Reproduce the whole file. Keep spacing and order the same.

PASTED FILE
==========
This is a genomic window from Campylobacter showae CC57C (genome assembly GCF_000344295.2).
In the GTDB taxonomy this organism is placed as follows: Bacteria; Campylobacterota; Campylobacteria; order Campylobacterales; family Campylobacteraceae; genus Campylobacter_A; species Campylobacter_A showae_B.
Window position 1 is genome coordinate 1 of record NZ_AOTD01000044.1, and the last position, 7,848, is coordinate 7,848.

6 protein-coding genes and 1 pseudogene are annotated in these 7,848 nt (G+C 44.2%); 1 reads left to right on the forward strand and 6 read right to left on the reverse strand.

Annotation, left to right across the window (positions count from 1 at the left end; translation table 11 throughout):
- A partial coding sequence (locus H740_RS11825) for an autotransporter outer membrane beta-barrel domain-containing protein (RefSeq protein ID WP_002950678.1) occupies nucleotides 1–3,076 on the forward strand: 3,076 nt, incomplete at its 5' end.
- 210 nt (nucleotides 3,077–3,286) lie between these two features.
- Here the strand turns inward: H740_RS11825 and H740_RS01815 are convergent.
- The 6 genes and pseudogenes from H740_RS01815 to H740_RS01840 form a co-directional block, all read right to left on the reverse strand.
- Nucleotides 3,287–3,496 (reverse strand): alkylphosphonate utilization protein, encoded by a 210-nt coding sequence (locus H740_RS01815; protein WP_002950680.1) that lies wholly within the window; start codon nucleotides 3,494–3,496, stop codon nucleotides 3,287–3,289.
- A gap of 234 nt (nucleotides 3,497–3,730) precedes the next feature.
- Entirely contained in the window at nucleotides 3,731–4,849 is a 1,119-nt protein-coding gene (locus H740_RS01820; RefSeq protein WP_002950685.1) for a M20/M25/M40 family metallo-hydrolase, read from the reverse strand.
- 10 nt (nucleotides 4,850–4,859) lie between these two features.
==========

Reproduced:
This is a genomic window from Campylobacter showae CC57C (genome assembly GCF_000344295.2).
In the GTDB taxonomy this organism is placed as follows: Bacteria; Campylobacterota; Campylobacteria; order Campylobacterales; family Campylobacteraceae; genus Campylobacter_A; species Campylobacter_A showae_B.
Window position 1 is genome coordinate 1 of record NZ_AOTD01000044.1, and the last position, 7,848, is coordinate 7,848.

6 protein-coding genes and 1 pseudogene are annotated in these 7,848 nt (G+C 44.2%); 1 reads left to right on the forward strand and 6 read right to left on the reverse strand.

Annotation, left to right across the window (positions count from 1 at the left end; translation table 11 throughout):
- A partial coding sequence (locus H740_RS11825) for an autotransporter outer membrane beta-barrel domain-containing protein (RefSeq protein ID WP_002950678.1) occupies nucleotides 1–3,076 on the forward strand: 3,076 nt, incomplete at its 5' end.
- 210 nt (nucleotides 3,077–3,286) lie between these two features.
- Here the strand turns inward: H740_RS11825 and H740_RS01815 are convergent.
- The 6 genes and pseudogenes from H740_RS01815 to H740_RS01840 form a co-directional block, all read right to left on the reverse strand.
- Nucleotides 3,287–3,496 (reverse strand): alkylphosphonate utilization protein, encoded by a 210-nt coding sequence (locus H740_RS01815; protein WP_002950680.1) that lies wholly within the window; start codon nucleotides 3,494–3,496, stop codon nucleotides 3,287–3,289.
- A gap of 234 nt (nucleotides 3,497–3,730) precedes the next feature.
- Entirely contained in the window at nucleotides 3,731–4,849 is a 1,119-nt protein-coding gene (locus H740_RS01820; RefSeq protein WP_002950685.1) for a M20/M25/M40 family metallo-hydrolase, read from the reverse strand.
- 10 nt (nucleotides 4,850–4,859) lie between these two features.